On my trip back from Minneapolis after Thanksgiving I ended up getting stranded in the Atlanta airport due to a horrific mix of weather delays and mechanical/human error.  What should have been a long day turned out to be a In Minneapolis, we had been told that it would be tight to get to our connections, but that mostly likely we would make them.  I made sure that I was put on stand by for the two remaining flights that evening out of Atlanta before we were even in the air.

We landed in time to make my connection except that no one came to pull our plane up to the gate and on top of that they had problems getting the door opened.  All in all, leaving us on the plane for almost 45 minutes, by the time I got off the plane and to my gate the plane had left 10 minutes before.

At this point I became just another one of the frightened, huddled masses in airports across the country.  All doing everything they can to get home from the holidays and all being utterly confused by the process and what it takes to achieve success.

I learned a few things from this experience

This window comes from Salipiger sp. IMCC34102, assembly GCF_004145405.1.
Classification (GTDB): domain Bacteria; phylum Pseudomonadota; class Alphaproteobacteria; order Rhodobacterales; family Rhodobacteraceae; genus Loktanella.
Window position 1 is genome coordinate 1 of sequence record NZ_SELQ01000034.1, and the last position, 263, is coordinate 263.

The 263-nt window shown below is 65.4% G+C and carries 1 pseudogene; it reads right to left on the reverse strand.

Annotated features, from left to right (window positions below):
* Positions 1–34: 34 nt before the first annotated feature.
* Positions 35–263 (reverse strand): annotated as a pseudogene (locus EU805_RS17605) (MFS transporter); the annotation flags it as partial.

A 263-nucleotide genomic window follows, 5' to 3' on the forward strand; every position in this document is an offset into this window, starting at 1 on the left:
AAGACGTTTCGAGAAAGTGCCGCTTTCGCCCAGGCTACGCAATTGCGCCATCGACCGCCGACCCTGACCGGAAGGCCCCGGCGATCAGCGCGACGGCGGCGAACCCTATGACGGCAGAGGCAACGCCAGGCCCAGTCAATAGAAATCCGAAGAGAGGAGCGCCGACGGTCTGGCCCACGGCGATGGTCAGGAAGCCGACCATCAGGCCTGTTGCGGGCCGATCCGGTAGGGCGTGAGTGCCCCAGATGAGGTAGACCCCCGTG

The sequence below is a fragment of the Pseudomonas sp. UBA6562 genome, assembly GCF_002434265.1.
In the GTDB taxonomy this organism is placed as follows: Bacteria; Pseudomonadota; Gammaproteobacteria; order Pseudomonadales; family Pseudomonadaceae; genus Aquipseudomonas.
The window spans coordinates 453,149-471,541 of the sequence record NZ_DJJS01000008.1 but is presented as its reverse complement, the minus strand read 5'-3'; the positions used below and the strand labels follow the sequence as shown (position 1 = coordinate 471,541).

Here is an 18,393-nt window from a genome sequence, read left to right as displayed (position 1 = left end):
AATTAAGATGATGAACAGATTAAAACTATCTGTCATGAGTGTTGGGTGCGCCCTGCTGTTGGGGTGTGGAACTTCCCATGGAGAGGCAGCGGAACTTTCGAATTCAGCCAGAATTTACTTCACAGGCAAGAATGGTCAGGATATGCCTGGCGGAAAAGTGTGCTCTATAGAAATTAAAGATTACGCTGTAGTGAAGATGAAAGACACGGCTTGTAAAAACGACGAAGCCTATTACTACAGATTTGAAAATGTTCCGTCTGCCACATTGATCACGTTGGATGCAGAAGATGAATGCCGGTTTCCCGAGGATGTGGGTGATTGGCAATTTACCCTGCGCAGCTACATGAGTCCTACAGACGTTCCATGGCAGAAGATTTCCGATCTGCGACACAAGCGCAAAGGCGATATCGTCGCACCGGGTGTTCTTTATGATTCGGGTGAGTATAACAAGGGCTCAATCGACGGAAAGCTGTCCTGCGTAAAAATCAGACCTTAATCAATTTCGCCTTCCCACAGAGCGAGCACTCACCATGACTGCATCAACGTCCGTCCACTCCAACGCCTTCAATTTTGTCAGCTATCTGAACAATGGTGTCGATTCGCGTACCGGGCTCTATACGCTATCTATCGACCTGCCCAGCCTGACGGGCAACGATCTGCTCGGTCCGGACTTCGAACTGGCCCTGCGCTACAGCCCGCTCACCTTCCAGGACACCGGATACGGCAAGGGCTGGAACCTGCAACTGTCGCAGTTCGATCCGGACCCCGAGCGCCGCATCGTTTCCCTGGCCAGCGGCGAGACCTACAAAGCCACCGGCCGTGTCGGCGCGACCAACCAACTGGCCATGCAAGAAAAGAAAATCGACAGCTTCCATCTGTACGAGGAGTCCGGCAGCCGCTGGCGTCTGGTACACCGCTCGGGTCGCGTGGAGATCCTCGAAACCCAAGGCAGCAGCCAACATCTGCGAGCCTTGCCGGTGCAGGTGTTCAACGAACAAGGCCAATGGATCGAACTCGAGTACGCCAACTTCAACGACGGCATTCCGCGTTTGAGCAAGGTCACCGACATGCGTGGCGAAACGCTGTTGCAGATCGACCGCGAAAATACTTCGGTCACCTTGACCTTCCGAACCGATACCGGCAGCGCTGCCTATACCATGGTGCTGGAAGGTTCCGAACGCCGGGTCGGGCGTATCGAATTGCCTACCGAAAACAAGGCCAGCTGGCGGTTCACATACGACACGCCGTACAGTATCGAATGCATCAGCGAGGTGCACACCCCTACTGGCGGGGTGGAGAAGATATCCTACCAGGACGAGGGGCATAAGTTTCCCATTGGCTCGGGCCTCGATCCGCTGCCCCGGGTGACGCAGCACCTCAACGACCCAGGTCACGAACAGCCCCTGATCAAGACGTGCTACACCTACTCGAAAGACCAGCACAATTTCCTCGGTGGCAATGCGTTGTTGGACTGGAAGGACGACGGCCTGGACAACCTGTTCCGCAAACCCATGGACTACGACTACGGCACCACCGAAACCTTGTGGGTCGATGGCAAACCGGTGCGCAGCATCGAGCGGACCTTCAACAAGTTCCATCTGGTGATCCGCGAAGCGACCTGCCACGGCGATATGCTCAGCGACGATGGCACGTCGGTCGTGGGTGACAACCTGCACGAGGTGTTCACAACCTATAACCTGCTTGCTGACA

1. It does very little to get angry and make a lot of noise.  Ultimately, the staff on hand were in as bad a mood as everyone that was stuck, if not worse.  Granted, me being nice (when I could) didn’t get me any further than the times I was really angry but still.

1a. Get angry and vocal afterwards. The next day I made my disgust known with the way I was treated and how the night went overall and I was actually given a $100 voucher for my next flight.  Even though I wasn’t making any different arguments, the staff I talked to were just much more willing to listen and attempt to help out.

2. If you are going to sleep in the airport get as far away from the speakers as possible.  It never occurred to us that being far away from the tv didn’t necessarily mean that we were far away from the speakers.  As a result, it will be too soon if I have to listen to CNN International ever again.

3. After it is clear that you are going to be spending the night in the airport do not expect the airline to give you a blanket.  Even when they give you a little bag that looks as though it has a blanket in it.  Even when you ask them for a blanket and they hand you this little packet.  It is not a blanket!  It is an XL t-shirt, some shaving cream (despite the fact that you clearly do not have a razor with you), a solid brick of laundry detergent, a little deodorant and some toothpaste.  I would have much preferred a blanket.